Chinese scientists identify super algae capable of 'surviving' on Mars

This organism is able to withstand extreme drought, extremely low temperatures and radiation, so it could help sustain potential colonies on the “Red Planet”.

Scientists have identified a species of extremely hardy desert algae in western China. Xinjiang which can help maintain potential colonies in MarsA study showed that Chinese Academy of Sciences.

When exposed to conditions simulating the Martian environment, he discovered that the moss – Syntricia Caninervis – It was able to withstand extreme drought, extremely low temperatures and radiation, the academy reported in a research paper published in the journal The Innovation last week.

Moss can serve as “a foundation for ecosystem establishment and maintenance, contributing to oxygen production, carbon sequestration and soil fertility,” the researcher said in the study published July 1.

“(It) could help drive the atmospheric, geological and ecological processes necessary for plants and other higher animals, while facilitating the creation of new habitable environments conducive to long-term human settlement,” the document adds.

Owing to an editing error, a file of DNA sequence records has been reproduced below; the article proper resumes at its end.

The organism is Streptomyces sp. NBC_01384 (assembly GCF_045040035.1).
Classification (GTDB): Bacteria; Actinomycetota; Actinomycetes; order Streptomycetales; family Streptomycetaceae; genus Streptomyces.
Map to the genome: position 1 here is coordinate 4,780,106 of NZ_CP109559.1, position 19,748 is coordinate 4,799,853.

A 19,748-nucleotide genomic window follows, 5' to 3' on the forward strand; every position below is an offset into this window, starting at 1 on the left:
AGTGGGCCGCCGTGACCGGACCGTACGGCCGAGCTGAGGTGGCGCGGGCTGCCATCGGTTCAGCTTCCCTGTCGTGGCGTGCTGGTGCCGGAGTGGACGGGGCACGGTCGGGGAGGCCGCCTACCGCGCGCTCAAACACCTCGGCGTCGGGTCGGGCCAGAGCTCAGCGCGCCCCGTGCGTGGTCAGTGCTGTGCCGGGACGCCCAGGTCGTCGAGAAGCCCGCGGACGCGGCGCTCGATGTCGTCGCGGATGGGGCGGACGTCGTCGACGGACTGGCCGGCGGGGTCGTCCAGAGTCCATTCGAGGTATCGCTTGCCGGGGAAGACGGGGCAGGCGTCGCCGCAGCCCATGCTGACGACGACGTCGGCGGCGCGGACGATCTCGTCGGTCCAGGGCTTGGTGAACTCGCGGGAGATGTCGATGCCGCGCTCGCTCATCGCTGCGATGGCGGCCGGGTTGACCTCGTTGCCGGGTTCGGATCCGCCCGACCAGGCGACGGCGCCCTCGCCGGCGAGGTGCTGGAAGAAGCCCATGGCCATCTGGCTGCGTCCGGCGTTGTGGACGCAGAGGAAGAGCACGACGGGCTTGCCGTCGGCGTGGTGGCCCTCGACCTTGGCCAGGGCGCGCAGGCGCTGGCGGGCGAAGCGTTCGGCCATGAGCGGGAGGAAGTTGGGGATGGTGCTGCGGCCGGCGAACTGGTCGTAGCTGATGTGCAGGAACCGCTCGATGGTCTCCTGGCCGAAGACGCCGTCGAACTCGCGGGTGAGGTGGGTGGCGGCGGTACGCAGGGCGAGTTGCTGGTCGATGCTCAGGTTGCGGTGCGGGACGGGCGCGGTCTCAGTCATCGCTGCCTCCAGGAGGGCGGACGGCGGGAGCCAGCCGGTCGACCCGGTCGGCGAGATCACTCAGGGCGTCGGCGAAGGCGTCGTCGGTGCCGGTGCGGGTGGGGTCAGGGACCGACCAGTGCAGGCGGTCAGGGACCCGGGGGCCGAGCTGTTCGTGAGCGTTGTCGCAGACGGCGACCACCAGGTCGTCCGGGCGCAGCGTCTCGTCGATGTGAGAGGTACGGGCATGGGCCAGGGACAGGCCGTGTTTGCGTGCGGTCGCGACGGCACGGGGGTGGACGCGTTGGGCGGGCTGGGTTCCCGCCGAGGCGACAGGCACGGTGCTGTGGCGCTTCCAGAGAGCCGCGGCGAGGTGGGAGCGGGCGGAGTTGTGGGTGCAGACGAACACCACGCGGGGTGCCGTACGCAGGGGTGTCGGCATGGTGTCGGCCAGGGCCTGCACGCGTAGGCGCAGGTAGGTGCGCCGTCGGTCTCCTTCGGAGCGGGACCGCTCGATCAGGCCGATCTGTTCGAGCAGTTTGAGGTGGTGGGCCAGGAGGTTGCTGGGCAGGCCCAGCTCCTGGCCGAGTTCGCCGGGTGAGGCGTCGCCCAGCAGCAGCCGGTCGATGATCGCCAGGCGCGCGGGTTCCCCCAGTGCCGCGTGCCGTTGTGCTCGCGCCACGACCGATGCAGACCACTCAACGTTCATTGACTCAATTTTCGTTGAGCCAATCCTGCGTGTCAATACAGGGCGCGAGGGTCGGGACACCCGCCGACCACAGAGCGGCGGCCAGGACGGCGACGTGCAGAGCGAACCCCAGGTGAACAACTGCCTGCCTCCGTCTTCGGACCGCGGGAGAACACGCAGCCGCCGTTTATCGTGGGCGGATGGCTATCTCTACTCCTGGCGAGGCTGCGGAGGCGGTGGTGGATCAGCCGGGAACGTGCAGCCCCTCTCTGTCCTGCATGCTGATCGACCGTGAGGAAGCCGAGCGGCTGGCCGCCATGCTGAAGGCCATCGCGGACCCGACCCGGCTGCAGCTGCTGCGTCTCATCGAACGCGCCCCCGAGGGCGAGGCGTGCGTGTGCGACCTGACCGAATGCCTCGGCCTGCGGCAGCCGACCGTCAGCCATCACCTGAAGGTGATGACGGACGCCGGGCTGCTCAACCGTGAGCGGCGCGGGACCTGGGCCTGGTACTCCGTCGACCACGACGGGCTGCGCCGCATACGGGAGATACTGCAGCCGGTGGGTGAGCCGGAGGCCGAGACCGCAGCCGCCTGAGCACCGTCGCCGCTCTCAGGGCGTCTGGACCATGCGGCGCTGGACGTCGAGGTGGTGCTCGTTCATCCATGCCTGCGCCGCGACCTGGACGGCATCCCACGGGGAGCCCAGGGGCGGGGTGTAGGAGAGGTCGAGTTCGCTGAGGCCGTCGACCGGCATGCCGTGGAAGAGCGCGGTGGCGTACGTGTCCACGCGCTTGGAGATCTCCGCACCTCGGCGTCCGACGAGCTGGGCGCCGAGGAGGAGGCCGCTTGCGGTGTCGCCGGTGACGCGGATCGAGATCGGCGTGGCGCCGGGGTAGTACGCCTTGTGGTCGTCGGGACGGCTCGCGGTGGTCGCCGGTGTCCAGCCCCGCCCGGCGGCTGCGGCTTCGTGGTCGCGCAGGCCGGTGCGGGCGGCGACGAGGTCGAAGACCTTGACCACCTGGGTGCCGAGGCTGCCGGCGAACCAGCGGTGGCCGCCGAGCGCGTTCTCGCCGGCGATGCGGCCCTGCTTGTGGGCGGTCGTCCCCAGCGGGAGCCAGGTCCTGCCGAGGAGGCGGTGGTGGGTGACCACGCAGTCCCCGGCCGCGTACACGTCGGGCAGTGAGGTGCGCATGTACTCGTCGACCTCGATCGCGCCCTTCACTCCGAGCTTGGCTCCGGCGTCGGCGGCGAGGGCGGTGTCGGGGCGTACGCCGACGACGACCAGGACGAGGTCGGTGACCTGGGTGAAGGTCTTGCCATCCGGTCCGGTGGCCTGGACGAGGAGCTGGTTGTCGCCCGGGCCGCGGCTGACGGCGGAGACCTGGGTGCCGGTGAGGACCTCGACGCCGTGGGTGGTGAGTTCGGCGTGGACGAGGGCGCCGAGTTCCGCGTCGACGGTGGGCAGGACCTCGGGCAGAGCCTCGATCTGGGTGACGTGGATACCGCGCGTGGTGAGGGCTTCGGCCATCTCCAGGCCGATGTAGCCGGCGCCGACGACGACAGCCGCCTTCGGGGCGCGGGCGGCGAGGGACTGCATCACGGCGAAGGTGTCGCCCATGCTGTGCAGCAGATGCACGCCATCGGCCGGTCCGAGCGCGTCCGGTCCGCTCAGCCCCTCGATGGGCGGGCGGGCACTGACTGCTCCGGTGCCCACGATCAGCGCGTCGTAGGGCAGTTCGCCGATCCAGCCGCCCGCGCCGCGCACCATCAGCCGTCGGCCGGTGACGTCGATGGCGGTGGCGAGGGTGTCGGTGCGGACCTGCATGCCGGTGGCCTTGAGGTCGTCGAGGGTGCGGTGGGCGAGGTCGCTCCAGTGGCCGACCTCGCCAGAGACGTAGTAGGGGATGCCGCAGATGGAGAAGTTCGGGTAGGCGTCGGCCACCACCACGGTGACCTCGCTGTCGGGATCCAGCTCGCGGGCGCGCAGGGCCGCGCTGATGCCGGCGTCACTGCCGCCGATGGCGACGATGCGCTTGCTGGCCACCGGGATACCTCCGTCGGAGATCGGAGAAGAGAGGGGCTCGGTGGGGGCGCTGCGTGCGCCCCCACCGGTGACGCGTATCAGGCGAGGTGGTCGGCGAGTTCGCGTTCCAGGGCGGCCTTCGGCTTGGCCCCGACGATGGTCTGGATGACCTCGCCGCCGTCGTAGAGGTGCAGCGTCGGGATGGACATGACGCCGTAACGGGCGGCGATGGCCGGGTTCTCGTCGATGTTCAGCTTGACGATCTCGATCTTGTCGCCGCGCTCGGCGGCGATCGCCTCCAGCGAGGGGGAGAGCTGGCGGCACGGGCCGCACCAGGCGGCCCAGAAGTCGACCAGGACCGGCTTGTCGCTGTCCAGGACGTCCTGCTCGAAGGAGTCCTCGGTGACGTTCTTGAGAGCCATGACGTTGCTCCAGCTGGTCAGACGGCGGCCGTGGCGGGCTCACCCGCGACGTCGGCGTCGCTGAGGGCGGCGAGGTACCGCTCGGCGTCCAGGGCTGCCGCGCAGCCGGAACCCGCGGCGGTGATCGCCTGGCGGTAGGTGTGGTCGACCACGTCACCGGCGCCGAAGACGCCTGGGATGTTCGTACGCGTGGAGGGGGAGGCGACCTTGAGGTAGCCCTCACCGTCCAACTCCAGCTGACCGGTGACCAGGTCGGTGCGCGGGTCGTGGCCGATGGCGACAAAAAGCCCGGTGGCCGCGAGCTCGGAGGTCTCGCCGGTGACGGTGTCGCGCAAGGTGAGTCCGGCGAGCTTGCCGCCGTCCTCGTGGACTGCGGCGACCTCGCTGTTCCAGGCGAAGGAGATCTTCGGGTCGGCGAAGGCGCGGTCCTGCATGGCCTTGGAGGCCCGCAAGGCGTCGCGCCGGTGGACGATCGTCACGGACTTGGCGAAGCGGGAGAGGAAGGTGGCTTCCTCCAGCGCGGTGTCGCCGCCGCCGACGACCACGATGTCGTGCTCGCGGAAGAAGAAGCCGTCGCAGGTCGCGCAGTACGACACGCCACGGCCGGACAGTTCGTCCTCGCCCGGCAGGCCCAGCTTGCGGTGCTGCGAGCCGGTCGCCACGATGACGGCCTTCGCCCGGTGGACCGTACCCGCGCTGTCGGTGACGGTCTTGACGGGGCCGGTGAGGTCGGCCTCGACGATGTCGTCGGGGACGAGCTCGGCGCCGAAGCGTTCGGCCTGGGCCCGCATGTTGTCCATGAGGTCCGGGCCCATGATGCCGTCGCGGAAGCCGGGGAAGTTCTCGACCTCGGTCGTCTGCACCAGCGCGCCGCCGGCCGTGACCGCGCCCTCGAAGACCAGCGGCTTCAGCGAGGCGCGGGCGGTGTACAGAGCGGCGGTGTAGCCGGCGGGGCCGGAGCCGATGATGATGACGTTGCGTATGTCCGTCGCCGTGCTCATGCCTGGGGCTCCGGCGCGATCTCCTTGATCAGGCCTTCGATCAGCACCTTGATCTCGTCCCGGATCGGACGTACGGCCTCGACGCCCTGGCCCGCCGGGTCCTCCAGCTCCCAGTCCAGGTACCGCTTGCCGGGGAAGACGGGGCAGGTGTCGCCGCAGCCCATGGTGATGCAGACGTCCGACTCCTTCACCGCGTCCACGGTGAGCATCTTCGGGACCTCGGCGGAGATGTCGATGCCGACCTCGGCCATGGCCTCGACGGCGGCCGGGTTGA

In the research, the scientists found that even after losing more than 98% of its cellular water content, the algae was able to restore its metabolic and physiological activities within seconds of being rehydrated.

When the plant is healthy, it can also tolerate very low temperatures and regenerate after being stored in the refrigerator. – 80 degrees Celsius (minus 112°F) for five years or in liquid nitrogen for one month.

Moss is found in Xinjiang, Tibet, California desert, the Middle East, and polar regions.

The race to make a bigger footprint in space has pushed China and United State To launch exploration plans in recent years.

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Chinese missions include launching a near-Earth asteroid probe. Tianwen-2 Next year and Tianwen-3 Around 2030 to return samples from Mars. Last month, China retrieved samples from the far side of the moon.

in the United States, a pot He has drawn up a 20-year plan for Mars, seeking answers about whether the Red Planet is habitable for humans.

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